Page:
Much of the humour and indeed pathos of the book comes from Gary and his family’s attempts to understand and adapt to American culture. Gary undergoes a circumcision,with a hole cut into the front of his underpants by his mother to prevent post-operative chafing. The family receive a letter telling them that they have won $10,000,000 …their dreams have come true! They dream of what they can now afford to buy, and to send back to the beleaguered family still left behind in the USSR. Gary’s parents then find out the brutal truth…it’s a scam :

In Russia the government was constantly telling us lies – wheat harvest is up, Uzbek baby goats give milk at an all-time high, Soviet crickets learn to sing The Internationale in honour of Brezhnev visit to local hay field – but we cannot imagine they would lie to our faces like that here in America, the Land of This and the Home of That.

Igor had been too sickly to go to school in Leningrad but Gary is soon enrolled in the Solomon Schlechter School of Queens where his lack of English and lack of understanding of American culture make it hard for him to integrate. He reflects on SSSQ, as it is known,after watching the ABC post-apocalyptic TV film The Day After  :

My research indicated that two of the Soviet missiles would target JFK and La Guardia airports in Queens. SSSQ is geographically equidistant from the two airports, and the school’s glass-heavy modernist structure would probably buckle and split into shards  from the initial blasts, burning up the siddur prayer books like so many blue pancakes, and certainly the subsequent radiation would kill everyone with the exception of the rotund, self -insulated Rabbi Sofer.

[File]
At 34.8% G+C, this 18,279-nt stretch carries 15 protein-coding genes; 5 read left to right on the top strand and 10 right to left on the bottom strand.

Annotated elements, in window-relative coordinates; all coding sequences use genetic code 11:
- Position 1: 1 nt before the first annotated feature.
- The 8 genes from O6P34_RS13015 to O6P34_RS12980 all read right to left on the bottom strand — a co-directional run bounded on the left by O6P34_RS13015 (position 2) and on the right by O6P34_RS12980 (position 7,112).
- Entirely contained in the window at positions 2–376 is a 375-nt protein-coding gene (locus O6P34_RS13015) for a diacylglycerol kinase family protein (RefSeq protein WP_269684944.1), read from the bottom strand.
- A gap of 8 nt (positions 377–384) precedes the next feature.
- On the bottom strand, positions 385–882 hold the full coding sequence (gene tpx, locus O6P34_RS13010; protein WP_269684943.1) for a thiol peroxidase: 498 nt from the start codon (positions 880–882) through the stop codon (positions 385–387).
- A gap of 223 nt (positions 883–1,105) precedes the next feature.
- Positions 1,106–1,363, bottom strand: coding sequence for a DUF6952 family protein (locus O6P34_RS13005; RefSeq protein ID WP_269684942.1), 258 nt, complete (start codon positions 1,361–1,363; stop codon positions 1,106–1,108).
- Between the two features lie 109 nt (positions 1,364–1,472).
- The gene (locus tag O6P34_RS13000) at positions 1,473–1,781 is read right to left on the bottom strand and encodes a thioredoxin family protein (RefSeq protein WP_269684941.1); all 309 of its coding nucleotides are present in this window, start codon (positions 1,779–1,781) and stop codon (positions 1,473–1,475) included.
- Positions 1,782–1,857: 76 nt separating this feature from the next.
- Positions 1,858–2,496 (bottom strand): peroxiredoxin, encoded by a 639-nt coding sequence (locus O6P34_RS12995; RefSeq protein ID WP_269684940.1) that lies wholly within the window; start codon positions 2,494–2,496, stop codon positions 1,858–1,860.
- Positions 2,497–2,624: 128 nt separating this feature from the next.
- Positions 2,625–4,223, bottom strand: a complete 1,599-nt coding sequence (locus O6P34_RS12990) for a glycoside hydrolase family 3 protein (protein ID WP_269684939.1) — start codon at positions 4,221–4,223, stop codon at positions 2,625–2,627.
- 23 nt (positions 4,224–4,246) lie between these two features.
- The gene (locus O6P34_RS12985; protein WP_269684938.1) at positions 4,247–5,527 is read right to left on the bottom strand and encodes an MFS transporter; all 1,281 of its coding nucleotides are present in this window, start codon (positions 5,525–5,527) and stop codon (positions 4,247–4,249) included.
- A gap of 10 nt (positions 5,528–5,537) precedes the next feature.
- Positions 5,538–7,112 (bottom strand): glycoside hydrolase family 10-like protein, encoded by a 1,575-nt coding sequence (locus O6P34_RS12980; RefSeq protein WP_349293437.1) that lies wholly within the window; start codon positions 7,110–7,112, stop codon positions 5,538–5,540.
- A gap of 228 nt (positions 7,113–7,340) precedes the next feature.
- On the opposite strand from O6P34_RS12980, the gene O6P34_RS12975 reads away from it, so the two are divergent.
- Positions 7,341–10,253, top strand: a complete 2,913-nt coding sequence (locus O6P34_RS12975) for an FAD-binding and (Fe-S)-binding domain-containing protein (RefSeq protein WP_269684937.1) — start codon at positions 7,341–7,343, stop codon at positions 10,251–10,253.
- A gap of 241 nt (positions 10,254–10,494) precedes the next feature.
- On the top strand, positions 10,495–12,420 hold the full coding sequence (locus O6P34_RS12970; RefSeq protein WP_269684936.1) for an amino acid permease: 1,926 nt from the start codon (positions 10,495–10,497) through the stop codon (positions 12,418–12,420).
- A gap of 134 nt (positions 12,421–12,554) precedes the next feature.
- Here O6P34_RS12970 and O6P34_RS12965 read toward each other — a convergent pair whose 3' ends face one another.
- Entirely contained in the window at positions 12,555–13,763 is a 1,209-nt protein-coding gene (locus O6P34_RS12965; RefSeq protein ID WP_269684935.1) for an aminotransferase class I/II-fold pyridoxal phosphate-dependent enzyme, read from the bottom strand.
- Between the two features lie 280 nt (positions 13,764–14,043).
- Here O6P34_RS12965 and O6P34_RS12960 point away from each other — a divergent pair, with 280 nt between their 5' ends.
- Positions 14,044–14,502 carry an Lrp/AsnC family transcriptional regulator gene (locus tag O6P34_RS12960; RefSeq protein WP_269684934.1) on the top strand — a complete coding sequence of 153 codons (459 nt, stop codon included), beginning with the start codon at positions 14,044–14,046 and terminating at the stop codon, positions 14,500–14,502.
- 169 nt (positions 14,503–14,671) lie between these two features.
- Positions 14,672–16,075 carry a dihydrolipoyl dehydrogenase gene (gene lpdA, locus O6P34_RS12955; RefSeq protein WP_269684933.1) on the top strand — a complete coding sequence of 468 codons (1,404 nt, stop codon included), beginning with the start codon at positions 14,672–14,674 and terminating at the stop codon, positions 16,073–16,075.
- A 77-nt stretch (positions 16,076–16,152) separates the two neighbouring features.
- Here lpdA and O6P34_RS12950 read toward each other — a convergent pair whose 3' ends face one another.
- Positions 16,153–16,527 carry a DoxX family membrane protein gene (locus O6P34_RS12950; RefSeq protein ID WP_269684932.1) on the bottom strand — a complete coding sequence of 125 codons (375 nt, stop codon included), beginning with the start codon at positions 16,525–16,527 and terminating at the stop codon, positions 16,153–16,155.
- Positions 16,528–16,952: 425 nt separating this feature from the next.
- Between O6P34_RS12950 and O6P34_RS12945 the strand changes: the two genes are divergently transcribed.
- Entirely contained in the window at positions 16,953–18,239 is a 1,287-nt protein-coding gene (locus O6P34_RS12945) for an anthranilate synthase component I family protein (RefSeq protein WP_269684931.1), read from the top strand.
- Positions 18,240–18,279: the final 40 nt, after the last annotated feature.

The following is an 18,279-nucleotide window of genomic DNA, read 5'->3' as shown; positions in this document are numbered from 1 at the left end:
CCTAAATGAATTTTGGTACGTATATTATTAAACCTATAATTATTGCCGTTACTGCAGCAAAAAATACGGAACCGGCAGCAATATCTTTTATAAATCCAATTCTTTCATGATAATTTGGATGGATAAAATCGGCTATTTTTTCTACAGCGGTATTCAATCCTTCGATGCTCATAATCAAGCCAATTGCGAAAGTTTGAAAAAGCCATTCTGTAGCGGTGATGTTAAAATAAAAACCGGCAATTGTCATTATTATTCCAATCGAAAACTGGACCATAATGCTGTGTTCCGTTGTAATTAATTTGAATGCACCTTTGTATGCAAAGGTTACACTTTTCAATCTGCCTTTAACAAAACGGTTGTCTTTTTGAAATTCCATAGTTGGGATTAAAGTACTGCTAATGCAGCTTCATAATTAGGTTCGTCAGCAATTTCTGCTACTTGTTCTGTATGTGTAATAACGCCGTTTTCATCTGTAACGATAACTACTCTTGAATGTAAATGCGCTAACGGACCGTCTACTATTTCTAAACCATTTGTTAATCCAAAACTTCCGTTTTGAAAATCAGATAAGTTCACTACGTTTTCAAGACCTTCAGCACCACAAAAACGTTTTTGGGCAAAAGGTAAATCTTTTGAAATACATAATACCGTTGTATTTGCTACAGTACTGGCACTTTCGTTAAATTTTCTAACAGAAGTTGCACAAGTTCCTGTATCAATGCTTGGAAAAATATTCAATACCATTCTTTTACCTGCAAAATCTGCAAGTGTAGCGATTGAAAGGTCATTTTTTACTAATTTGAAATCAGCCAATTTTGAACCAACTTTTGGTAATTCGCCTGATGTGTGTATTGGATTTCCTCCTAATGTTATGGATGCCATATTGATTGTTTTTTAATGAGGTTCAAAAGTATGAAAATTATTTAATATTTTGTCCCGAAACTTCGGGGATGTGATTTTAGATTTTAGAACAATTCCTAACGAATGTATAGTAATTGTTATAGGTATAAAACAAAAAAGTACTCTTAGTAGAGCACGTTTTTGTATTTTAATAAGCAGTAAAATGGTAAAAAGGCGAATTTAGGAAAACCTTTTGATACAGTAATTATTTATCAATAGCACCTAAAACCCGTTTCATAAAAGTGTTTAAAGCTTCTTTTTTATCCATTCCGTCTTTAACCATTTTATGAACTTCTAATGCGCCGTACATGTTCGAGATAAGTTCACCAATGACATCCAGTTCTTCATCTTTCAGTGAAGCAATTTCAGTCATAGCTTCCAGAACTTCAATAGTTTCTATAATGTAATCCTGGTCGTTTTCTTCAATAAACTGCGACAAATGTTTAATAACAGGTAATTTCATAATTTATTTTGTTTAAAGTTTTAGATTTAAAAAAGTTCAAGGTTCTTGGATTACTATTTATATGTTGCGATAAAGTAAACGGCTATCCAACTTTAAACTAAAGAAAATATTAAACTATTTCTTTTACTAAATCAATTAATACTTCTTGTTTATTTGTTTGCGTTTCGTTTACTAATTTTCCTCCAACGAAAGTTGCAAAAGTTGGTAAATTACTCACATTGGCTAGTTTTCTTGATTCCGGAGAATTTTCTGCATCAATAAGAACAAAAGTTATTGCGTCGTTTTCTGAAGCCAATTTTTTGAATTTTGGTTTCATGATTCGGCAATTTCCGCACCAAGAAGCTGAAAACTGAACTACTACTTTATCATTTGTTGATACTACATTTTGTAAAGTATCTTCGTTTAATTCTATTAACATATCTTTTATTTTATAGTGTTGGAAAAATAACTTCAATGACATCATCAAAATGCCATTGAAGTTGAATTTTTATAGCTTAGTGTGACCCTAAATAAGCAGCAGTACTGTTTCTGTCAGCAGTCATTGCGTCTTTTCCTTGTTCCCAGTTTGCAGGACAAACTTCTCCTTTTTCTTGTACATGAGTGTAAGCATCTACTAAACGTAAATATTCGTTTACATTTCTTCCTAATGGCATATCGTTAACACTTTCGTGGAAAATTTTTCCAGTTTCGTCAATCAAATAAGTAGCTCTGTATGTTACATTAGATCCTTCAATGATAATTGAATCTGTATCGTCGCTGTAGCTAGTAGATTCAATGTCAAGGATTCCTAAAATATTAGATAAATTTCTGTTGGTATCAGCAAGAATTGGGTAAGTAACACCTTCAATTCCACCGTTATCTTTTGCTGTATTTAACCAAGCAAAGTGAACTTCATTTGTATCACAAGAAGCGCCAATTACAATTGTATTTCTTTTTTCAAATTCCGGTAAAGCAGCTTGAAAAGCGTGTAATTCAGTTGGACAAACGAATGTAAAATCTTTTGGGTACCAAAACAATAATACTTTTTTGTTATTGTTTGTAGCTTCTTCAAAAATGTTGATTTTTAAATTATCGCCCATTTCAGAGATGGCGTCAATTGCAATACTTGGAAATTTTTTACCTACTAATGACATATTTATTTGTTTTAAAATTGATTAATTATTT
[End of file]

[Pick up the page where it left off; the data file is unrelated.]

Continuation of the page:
So far so good.

It is at SSSQ that a sympathetic teacher first discovers Gary’s talent for story-telling and at the end of each lesson he is asked to read from his Asimov-inspired space story The Chalenge [sic] which at last brings him some acceptance amongst his peers.

Gary’s childhood is over-shadowed too by his parents’ bitter arguments often over the relatives, some in the US ,some left in the USSR, and their dramatic threats of divorce. After making it into high achieving Stuyvesant , his parents have hopes of an Ivy League college and law school. He drifts however and we follow his journey through academic underachievement into  a minor liberal arts college via a dabbling with alcohol and drugs and some unsuccessful love affairs